Now, I can get behind the idea that one company shouldn't have a monopoly on the ability to put these books online. In fact, I don't believe copyright is a particularly good idea, so I can get behind the idea that we should all be able to scan the books we have and put them online (and I've contributed to project Gutenberg), but that doesn't mean Google's efforts are completely worthless.

Comment Re:Something is usually better than nothing (Score 1) 160

What about signal-to-noise? If I have a nicely organised library and you donate a truck full of books, many of which are filled with drawing by your toddler, it may not be worth my time to sift through them to find the gems. It would be a very bad idea to add them to my library without going through them because I am increasing my odds of getting a bum book, even though the number of good books has gone up.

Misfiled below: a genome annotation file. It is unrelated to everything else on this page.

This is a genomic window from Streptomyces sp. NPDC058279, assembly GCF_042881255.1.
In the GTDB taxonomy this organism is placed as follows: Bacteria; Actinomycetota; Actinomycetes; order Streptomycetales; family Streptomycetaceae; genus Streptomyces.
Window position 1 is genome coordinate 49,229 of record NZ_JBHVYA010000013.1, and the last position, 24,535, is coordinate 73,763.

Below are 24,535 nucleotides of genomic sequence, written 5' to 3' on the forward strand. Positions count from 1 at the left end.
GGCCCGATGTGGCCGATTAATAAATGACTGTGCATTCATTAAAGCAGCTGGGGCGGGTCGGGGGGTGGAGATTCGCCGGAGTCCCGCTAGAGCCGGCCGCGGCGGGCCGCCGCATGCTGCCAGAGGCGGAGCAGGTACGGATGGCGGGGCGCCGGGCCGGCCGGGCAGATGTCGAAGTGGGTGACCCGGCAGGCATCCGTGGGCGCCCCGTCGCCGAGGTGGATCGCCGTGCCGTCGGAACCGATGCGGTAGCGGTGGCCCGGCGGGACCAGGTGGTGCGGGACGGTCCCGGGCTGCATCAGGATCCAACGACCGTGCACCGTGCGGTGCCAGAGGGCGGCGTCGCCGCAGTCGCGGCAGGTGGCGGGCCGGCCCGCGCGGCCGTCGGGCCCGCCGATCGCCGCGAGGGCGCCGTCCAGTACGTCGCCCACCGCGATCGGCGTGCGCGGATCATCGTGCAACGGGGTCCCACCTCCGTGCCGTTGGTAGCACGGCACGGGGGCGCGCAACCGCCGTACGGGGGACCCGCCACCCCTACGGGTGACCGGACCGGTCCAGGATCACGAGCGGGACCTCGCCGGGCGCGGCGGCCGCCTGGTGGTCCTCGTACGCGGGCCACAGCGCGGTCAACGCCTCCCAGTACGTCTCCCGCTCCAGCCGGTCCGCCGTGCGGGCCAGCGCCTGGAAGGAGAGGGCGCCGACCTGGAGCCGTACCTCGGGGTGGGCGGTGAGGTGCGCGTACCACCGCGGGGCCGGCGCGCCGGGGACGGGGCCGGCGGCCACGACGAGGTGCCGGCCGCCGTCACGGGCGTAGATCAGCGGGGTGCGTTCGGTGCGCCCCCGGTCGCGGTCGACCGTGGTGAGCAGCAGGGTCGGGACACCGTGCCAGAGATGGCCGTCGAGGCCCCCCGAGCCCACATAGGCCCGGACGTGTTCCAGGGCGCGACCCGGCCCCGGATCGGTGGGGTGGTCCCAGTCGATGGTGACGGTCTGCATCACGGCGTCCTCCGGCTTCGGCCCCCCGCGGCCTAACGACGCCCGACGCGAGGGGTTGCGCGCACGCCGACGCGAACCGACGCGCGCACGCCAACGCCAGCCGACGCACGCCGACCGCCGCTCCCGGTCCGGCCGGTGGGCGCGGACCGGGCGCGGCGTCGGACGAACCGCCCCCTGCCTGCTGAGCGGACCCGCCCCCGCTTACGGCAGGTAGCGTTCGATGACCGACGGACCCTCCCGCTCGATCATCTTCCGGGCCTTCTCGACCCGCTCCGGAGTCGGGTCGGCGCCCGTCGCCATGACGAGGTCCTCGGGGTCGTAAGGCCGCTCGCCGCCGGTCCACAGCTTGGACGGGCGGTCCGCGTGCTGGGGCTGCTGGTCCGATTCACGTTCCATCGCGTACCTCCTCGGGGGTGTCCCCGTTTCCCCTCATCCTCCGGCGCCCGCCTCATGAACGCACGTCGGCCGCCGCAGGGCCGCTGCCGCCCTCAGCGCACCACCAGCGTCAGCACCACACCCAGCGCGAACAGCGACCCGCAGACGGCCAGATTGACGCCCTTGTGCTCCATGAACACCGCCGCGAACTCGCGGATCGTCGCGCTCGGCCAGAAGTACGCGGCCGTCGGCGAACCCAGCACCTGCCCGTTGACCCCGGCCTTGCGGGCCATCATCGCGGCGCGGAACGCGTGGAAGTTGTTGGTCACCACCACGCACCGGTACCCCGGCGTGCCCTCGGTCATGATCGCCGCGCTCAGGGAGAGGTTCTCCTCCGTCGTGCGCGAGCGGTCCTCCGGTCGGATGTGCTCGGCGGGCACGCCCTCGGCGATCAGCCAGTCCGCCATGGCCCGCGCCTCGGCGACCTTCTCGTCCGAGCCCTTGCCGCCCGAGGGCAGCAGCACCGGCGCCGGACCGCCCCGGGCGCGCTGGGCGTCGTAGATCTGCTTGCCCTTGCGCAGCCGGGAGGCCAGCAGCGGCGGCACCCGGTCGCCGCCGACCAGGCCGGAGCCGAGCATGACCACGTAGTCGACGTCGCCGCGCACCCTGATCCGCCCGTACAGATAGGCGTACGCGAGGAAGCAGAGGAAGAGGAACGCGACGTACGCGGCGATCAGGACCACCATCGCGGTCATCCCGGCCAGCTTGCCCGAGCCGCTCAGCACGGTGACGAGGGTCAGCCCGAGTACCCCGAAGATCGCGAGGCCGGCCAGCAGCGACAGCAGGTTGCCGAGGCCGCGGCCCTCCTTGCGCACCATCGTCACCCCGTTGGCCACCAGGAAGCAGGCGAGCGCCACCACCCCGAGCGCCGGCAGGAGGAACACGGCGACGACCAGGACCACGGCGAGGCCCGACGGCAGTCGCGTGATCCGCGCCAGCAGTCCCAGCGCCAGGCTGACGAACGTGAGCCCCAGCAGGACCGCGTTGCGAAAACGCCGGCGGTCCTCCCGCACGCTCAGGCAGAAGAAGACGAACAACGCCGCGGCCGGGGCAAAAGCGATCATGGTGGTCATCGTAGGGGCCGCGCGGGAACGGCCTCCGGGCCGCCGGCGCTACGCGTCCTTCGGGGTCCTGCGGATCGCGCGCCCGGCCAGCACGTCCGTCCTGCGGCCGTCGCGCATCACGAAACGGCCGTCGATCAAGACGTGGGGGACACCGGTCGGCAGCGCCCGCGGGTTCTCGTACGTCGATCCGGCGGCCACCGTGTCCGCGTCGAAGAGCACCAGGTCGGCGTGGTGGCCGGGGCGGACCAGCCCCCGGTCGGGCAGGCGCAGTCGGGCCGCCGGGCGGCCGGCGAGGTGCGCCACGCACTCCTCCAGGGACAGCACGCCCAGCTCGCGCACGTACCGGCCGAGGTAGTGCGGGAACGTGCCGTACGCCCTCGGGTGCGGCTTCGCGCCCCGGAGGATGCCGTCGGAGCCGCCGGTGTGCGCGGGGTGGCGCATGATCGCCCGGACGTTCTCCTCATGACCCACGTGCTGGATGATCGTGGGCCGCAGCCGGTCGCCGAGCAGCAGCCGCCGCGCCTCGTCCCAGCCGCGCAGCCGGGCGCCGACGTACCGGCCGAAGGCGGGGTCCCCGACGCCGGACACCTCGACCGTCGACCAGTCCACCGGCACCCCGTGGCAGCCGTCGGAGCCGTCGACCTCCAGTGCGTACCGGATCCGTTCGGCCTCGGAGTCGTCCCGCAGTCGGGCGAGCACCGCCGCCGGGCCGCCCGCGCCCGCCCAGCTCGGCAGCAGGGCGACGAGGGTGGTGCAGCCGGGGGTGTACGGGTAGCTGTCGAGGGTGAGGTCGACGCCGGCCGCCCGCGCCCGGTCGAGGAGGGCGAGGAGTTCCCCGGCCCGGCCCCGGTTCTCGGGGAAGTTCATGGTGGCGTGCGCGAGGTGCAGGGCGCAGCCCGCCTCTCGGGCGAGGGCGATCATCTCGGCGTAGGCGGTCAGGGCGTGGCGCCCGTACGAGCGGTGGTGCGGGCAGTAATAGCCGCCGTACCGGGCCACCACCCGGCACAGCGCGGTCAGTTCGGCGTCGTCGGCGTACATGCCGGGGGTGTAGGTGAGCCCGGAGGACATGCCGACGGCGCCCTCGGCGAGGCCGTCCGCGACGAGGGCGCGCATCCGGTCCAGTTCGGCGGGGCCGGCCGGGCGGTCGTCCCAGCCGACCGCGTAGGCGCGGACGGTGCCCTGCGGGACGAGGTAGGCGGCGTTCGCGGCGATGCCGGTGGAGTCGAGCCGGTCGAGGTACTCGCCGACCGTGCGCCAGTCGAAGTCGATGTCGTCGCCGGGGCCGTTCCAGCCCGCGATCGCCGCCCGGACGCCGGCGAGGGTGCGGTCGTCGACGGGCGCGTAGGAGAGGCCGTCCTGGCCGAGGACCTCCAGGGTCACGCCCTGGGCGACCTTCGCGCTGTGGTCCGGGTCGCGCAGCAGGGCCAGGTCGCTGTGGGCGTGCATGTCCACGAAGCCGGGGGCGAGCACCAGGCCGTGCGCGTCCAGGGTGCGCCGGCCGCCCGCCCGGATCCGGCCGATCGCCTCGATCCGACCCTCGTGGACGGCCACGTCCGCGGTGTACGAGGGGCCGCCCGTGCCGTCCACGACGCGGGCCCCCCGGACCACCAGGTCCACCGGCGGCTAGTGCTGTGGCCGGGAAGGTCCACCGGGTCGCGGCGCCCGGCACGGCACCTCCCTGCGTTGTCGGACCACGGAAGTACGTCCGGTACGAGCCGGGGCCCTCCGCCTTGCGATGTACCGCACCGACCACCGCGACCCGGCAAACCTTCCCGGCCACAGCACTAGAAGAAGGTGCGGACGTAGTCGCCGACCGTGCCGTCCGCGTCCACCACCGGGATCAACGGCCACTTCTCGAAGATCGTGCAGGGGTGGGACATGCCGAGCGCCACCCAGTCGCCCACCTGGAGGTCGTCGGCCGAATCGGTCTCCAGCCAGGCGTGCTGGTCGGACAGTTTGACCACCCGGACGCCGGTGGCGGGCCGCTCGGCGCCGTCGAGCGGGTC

Comment Re:Pagestank (Score 1) 94

At the heart of Pagerank is the idea that, if one has a connection matrix between 'things' and these connections are related to the scoree, one can pose the problem as an eigenvalue problem. That's a pretty cool insight, and is applicable to many more fields than internet searches, for instance: ranking articles due to citations, teams based on wins and losses, and now finding important species based on their genetic connections.

I would imagine that the many places Pagerank has found application would count for something when you figure the significance.